Yoga teacher training also provides tips for how to build and grow a business. You learn how to market your classes to potential students. It discusses liability insurance and student waivers. Some even provide access to yoga client intake forms.

Taking teacher training can be helpful for new yoga instructors. It helps you build your knowledge and skills. Training can also be beneficial for more experienced teachers who’ve never gone through it. Certainly, the course will cover some topics you don’t know or aren’t familiar with. 

Completion of this course also provides greater credibility. Most teacher training courses come with yoga instructor certification. Being a certified yoga teacher tells prospective students that you know how to help them develop a regular practice. It also differentiates you from other instructors who aren’t certified. This gives you a step ahead of your competition.

If the teacher training course is approved by the Yoga Alliance, you are eligible to become a Registered Yoga Teacher (RYT). This designation offers another layer of credibility to you as a yoga instructor. 

If You’re Not Interested in Anatomy, Is Becoming a Yoga Teacher the Right Choice for You?

Like with any profession, there are pros and cons to teaching yoga. So, it’s more about deciding whether this is the right career path for you.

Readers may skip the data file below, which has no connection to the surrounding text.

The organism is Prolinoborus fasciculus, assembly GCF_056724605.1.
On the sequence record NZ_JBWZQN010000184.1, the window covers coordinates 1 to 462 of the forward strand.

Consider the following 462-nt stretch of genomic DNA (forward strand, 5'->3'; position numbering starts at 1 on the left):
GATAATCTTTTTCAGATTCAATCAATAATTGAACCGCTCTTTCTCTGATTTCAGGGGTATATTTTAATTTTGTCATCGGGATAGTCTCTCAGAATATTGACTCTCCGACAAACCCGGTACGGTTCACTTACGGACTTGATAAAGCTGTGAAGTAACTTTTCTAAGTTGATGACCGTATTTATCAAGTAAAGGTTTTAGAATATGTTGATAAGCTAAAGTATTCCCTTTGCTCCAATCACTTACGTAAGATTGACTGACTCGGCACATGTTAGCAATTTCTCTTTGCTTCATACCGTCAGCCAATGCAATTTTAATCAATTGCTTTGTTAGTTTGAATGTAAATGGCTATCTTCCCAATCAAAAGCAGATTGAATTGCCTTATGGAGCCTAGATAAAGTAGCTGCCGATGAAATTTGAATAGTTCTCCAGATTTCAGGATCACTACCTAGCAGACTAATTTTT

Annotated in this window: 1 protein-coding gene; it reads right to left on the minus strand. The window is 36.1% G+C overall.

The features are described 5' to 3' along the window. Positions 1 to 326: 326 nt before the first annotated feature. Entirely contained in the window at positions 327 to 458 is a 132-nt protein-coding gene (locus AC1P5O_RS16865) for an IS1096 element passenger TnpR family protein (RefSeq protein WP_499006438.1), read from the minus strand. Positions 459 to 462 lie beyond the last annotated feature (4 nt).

If you’re not interested in anatomy, this doesn’t mean that you should count yoga teaching out. Sometimes it helps to shift your perspective. Instead of looking at anatomy as a boring topic, start thinking about your own body. Become curious about how it works. Notice how the bones and muscles work together in unison. Consider the role each plays as you practice each yoga asana.

Even if this doesn’t stoke your anatomy interest, that’s okay too. Just remember that the more you understand how the body works, the greater your ability to help your students. And the lower your risk of injuring them during the process. This makes learning about anatomy important to becoming a safe, effective yoga teacher. 

If you’re ready to take the next step, the ISSA Yoga & Wellness Academy offers a Yoga 200 course. This yoga teacher training is approved by the Yoga Alliance. It is a 200-hour online course that includes access to a weekly virtual study studio. Together, this provides the knowledge and skills needed to be a successful yoga teacher.


  1. U.S. National Library of Medicine. (n.d.). Anatomy. MedlinePlus. Retrieved April 14, 2023, from https://medlineplus.gov/anatomy.html 

  2. Encyclopædia Britannica, inc. (n.d.). Human body. Encyclopædia Britannica. Retrieved April 14, 2023, from https://www.britannica.com/science/human-body